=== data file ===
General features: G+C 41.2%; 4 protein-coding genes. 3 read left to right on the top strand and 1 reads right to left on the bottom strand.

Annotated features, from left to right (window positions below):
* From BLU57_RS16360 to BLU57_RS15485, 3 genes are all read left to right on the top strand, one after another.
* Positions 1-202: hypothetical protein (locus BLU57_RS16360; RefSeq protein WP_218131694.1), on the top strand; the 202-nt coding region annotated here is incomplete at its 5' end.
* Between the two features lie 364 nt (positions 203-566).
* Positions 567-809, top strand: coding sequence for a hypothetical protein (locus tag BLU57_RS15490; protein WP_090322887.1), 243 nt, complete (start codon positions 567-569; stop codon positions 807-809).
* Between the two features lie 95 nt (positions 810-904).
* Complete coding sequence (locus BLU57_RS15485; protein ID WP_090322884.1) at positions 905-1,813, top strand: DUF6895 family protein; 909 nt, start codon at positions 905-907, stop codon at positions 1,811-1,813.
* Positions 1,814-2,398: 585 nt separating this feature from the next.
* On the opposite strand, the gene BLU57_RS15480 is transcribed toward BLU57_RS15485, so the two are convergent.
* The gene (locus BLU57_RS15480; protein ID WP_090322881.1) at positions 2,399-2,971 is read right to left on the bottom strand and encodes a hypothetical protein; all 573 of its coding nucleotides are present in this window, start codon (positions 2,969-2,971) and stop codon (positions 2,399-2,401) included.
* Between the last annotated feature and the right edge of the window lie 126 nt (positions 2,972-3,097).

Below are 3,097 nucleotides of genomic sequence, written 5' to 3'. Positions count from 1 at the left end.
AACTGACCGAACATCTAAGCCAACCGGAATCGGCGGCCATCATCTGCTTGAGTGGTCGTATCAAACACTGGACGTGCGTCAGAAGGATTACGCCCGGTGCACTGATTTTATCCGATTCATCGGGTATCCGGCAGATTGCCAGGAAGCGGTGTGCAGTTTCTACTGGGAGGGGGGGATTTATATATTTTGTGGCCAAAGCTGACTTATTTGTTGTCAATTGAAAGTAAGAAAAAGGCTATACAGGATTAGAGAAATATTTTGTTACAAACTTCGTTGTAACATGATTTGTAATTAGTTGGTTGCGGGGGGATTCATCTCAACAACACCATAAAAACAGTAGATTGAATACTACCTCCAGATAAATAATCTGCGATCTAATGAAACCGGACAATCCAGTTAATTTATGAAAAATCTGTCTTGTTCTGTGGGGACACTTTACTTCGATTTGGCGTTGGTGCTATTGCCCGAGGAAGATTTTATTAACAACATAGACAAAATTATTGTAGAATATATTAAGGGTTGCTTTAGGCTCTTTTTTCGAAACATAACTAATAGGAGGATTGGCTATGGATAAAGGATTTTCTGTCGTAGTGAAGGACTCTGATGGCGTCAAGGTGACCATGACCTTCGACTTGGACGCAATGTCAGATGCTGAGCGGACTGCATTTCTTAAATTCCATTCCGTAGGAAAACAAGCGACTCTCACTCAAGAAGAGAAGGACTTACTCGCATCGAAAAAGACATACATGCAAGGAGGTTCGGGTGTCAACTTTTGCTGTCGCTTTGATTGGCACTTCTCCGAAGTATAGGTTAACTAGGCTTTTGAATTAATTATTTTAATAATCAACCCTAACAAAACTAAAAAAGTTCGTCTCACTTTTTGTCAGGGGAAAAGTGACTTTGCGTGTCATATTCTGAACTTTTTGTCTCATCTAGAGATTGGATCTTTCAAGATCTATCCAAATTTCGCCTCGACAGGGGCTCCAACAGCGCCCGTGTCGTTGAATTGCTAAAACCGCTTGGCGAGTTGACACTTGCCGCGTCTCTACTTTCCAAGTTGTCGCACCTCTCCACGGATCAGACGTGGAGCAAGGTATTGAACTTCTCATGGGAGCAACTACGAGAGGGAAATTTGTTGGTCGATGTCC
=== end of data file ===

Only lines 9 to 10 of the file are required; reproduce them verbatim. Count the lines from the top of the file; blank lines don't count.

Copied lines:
* Positions 1,814-2,398: 585 nt separating this feature from the next.
* On the opposite strand, the gene BLU57_RS15480 is transcribed toward BLU57_RS15485, so the two are convergent.